Pill boxes in the cliffs at The Denes

Pill boxes in the cliffs at The Denes - Credit: Jayne Lindill

The remains of war time coastal defences...

The remains of war time coastal defences... - Credit: Jayne Lindill

We walk for just over a mile to a point where the path peters out. David is keen to show me how it's possible, when the tide is right or by heading inland, to continue north along the coast and into Norfolk. It's tempting, but I joke that I don't have my passport with me. Continuing north would reward us with Suffolk Wildlife Trust reserve Gunton Warren, the only remaining section of the coast where you'll find all the coastal habitats of mobile shingle, sand dunes, vegetated cliff slope and lowland heath. It is unique in Suffolk and a great place to see common lizard and adder, as well as greenfinches and green hairstreak butterflies.

We retrace our steps and take a return route through the lovely gorse filled cliffs where we encounter the pillboxes, then along Gunton Cliff, a quiet residential road. We admire the splendid houses with their enviable views of the beach and North Sea, and remark, not for the first time, what a rare, hidden gem of a place Suffolk is. Below us is the Denes Oval - the most easterly oval in Britain, quips David - next to the most easterly tennis courts. A path leads down to Sparrows Nest with the attractions of the gardens, lovely Giardino's Restaurant, Lowestoft's Maritime Museum, the Royal Naval Patrol Service museum, and the lighthouse.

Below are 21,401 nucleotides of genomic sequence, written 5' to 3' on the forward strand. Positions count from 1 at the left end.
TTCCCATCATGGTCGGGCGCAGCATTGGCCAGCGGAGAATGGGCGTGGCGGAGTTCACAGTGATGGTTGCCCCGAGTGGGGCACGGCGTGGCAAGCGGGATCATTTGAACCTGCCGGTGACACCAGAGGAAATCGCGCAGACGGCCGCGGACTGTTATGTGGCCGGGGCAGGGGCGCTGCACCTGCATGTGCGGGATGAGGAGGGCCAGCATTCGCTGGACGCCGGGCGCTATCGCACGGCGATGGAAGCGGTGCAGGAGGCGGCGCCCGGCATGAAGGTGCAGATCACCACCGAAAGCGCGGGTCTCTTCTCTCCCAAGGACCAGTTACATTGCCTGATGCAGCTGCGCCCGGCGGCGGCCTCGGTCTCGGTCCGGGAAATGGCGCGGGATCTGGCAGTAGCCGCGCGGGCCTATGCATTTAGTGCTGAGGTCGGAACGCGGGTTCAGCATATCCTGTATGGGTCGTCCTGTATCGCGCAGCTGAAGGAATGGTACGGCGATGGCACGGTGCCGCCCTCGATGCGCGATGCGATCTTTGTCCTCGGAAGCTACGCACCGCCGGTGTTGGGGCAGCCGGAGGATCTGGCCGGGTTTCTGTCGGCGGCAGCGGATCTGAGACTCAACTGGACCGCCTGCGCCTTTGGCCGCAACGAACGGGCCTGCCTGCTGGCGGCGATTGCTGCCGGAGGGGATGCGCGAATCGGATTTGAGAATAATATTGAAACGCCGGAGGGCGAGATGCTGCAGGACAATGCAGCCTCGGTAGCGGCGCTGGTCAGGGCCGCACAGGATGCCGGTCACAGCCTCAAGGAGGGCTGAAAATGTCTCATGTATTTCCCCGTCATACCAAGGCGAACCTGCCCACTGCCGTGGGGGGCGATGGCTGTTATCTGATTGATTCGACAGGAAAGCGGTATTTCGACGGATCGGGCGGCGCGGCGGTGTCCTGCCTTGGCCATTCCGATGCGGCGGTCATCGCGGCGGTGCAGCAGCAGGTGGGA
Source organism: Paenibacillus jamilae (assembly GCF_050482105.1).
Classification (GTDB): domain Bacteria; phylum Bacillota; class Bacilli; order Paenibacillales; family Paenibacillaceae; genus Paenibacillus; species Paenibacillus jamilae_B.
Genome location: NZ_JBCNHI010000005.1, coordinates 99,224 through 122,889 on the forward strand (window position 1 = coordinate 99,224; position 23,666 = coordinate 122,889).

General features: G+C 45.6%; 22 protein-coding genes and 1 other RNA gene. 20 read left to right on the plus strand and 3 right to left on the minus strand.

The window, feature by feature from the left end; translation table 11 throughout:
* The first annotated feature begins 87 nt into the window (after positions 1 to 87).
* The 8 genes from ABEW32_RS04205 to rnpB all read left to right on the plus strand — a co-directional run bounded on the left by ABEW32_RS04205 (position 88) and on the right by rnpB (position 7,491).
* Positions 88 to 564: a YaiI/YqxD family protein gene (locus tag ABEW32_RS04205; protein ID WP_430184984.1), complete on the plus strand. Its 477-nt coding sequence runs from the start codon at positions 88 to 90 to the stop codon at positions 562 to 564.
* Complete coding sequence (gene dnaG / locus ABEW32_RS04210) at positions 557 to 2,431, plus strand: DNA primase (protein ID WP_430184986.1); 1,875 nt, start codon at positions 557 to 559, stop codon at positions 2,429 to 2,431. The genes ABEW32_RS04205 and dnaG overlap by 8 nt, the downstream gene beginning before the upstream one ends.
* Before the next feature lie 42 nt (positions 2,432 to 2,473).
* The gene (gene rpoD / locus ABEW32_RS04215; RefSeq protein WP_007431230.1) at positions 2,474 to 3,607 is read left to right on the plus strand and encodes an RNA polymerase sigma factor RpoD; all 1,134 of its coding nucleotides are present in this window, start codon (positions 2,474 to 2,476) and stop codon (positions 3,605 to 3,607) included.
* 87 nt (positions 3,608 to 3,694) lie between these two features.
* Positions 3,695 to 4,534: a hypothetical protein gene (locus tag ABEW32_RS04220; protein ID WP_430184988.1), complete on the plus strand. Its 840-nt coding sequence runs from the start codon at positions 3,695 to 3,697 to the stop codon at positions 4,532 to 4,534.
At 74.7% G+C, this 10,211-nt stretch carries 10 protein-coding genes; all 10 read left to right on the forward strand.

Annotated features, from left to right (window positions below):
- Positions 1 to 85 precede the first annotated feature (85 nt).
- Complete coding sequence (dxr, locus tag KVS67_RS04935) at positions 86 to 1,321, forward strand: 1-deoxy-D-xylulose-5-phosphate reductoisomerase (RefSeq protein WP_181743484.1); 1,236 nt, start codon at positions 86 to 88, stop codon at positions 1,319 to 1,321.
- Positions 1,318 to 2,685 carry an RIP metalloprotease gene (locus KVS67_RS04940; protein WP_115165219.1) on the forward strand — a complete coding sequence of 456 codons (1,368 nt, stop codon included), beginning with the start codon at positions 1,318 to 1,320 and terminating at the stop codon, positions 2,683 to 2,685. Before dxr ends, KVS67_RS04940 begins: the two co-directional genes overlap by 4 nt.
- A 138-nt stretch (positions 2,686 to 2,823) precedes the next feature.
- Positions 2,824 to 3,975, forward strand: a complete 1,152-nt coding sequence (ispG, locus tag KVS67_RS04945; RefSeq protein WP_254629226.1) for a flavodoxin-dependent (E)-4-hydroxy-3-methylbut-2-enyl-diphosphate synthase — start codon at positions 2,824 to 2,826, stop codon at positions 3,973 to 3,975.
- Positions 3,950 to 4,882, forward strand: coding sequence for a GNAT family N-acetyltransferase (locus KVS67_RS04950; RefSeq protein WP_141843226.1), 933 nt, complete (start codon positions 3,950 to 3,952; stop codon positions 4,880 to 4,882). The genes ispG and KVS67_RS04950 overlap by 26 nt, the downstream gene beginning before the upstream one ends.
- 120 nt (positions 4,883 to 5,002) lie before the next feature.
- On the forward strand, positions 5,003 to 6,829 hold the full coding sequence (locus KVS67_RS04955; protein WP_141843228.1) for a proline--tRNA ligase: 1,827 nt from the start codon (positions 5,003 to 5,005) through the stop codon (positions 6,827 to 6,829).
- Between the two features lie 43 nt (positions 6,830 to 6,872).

We wander back through The Ness, a recently created park that celebrates the history of this part of Lowestoft. Alongside the outdoor gym equipment and picnic areas, Lowestoft's maritime history is on display in the rusty anchors, buoys and the row up row of racks once used for drying fishing nets. At the height of the herring industry there was once a whole fishing village here. 

The Denes, looking south towards the Galloper win turbine.

The Denes, looking south towards the Galloper win turbine. - Credit: Jayne Lindill

Back at Ness Point, Galloper stands proudly at Britain's most easterly point, a symbol of a new chapter in Lowestoft's history. I bid farewell to David, thanking him for showing me this fascinating part part of the Suffolk coast. There's a lot more I need to see and learn about Lowestoft. 

Compass points

Distance: approximately 2.5 miles/4km

Time: leisurely two hours

Parking: Ness Point NR32 1XQ

Accessibility: sea wall path, shingle and sandy beaches, sandy footpaths, pavement

Map: OS Explorer OL40 The Broads

Ts & Ps: Sparrows Nest